Alma Concepción Collection

Princeton University Library is pleased to announce the acquisition by donation of the papers of Puerto Rican dancer, educator, choreographer, and independent scholar Alma Concepción. Concepción was first soloist of Ballets de San Juan, a member of the Carmen Amaya Company, Antonio´s Ballets de Madrid, and the Taller de Histriones mime company in Puerto Rico. She was the founder of Taller de Danza, a children’s movement and dance community organization based in Trenton, New Jersey. She was instructor of Spanish dance and ballet at the Princeton Ballet School and the Ballet Hispánico of New York, as well as Visiting Faculty at Fordham, Princeton, and Rutgers University. She has also been a long time and dedicated contributor to People & Stories / Gente y Cuentos, a grassroots literature program dedicated primarily to underserved communities.

September 2023 UPDATE: Archivo de Alma Concepción, 1939-2021 is now open for research.

Alma Concepción as Erzulí. Atibón-Ogú-Erzulí. 1979

The bulk of the collection consists of 42 chronologically and thematically organized albums that document Concepción’s life from her childhood in New York and Puerto Rico to her career as an artist in the performing arts and as an independent scholar. The albums contain hundreds of clippings, photographs, programs, letters, and posters. They extensively document the history of performing arts in Puerto Rico from 1950 to the early 1980s and shed light into other cultural aspects of contemporary Puerto Rican life in the island and its diaspora in the United States.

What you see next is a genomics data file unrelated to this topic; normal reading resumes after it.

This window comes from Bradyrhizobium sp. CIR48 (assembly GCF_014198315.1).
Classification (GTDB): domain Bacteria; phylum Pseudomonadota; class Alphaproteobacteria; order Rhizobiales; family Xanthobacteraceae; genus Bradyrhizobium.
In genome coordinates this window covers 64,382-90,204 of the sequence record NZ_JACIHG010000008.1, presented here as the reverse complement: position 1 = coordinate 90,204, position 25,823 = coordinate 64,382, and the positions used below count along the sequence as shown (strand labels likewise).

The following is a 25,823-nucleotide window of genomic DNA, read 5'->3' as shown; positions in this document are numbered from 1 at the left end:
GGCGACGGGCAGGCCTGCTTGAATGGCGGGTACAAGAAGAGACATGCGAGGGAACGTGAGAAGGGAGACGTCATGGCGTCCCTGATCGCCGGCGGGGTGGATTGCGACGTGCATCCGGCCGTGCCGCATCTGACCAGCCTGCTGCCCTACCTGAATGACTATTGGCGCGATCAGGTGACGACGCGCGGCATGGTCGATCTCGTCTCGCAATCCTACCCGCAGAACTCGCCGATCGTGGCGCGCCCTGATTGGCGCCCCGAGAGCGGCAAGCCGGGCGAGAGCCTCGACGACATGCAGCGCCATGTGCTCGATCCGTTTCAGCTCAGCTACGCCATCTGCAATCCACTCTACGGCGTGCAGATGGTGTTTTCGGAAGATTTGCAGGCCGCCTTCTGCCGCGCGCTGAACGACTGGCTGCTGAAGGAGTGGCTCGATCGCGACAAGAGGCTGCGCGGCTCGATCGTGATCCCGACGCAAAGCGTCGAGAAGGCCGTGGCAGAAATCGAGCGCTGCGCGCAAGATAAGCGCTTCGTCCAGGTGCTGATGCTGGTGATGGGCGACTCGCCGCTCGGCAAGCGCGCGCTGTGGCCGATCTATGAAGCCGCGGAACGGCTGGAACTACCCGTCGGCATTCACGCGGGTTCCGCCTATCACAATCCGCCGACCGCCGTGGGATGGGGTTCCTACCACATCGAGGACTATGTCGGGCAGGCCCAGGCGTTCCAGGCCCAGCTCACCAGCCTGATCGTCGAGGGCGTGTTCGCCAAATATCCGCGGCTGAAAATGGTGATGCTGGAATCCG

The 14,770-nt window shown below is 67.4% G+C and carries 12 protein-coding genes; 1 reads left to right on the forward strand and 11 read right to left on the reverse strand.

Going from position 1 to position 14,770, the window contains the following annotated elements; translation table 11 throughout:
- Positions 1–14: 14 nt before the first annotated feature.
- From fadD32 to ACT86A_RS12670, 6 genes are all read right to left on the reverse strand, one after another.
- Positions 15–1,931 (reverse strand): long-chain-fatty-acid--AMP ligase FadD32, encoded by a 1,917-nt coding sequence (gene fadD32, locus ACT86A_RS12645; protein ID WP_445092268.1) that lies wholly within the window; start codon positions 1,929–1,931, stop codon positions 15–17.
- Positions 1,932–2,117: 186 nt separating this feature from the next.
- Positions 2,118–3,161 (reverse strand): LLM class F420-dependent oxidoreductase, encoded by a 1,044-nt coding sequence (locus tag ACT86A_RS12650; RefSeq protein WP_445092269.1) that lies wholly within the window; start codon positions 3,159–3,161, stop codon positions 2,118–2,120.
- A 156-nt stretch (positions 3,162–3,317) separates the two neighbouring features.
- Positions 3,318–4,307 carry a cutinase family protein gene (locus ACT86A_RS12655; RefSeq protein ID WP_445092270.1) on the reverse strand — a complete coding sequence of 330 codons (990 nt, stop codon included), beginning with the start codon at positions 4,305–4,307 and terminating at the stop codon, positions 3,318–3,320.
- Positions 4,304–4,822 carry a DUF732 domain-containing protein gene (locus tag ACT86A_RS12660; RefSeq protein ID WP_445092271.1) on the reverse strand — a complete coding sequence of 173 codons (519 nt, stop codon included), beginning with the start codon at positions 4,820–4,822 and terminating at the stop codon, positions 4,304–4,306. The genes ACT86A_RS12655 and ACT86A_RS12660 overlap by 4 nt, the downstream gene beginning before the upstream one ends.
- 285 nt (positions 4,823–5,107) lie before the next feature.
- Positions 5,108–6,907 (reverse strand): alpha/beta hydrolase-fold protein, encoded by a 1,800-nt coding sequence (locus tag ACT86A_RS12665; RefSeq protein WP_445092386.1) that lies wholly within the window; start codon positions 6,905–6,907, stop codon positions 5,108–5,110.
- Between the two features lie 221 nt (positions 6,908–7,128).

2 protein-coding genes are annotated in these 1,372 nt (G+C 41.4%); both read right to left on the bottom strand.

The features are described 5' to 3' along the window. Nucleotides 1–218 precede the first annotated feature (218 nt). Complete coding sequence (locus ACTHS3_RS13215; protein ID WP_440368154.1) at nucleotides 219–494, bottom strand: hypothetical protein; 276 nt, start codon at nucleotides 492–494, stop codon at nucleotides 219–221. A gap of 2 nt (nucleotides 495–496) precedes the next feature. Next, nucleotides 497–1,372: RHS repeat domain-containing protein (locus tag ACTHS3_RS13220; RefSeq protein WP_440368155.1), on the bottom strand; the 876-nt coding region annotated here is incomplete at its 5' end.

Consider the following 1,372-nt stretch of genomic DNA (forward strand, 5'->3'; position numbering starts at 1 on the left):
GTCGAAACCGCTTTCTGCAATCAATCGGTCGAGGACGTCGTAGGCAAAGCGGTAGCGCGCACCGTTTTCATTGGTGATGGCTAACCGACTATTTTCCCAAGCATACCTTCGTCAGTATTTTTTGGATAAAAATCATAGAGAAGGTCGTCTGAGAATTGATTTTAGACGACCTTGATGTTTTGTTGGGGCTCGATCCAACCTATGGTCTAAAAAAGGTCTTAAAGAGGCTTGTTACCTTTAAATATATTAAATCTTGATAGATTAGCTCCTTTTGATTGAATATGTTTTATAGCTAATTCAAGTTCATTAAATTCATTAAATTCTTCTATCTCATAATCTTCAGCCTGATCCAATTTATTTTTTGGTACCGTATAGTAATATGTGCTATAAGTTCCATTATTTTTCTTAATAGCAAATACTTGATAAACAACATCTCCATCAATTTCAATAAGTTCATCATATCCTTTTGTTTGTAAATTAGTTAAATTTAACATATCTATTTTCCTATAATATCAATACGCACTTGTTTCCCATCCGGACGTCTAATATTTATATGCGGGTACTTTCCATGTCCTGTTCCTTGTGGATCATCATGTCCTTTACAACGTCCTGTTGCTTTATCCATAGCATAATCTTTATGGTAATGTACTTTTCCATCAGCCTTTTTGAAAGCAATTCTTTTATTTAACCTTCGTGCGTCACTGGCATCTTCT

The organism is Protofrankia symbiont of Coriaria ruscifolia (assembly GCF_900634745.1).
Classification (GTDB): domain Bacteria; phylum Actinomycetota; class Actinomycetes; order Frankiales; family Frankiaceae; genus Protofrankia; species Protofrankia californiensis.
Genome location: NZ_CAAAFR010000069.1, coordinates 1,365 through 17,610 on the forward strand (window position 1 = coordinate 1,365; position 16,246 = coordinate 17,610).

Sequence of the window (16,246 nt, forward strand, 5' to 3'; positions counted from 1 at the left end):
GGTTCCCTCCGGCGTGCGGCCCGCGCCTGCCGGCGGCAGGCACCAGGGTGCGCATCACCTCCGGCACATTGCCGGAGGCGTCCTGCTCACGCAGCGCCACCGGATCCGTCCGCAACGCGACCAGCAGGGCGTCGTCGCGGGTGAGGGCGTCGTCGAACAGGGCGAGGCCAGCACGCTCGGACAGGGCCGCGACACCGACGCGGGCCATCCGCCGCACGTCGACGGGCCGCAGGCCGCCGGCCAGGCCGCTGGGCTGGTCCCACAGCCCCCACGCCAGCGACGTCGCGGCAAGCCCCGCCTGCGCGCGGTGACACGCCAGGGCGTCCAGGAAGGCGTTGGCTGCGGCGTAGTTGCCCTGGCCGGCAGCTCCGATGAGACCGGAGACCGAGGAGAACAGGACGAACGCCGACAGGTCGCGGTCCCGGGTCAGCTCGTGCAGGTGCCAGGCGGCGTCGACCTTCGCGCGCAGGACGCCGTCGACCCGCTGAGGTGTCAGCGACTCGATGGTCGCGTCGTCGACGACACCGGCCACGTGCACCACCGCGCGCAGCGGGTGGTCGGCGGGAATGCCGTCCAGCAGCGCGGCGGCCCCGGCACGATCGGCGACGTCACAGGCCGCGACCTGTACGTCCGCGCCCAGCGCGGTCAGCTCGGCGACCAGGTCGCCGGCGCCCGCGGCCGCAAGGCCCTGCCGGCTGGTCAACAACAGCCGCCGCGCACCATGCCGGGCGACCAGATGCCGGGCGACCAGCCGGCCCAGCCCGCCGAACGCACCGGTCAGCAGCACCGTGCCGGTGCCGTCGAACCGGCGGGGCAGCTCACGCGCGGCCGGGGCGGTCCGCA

Alma Concepción Collection, Album #2

Many of the materials in the collection reference Ballets de San de Juan (co-directed by Ana García and Gilda Navarra), Taller de Histriones (directed by Gilda Navarra), as well as numerous Puerto Rican dancers. There are references to choreographers such as George Balanchine; dancers Alicia Alonso, Antonio Ruiz, Carmen Amaya, Frederick Franklin, María Tallfchief, Jacques d’Amboise; Puerto Rican musicians such as the Figueroa Family, Jack Delano, Héctor Campos Parsi, Amaury Veray, Ernesto Cordero; and visual artists Lorenzo Homar, Rafael Tufiño, and Antonio Martorell.

Alma, 1983. Screen print by Puerto Rican printmaker Lorenzo Homar in tribute to Alma Concepción. Lorenzo Homar Collection

The Alma Concepción Collection will open to the public for consultation and research in 2023 upon completion of cataloging and preservation measures.

September 2023 UPDATE: Archivo de Alma Concepción, 1939-2021 is now open for research.

Alma Concepción with students at the Ballet Hispánico of New York

Selected articles by Alma Concepción: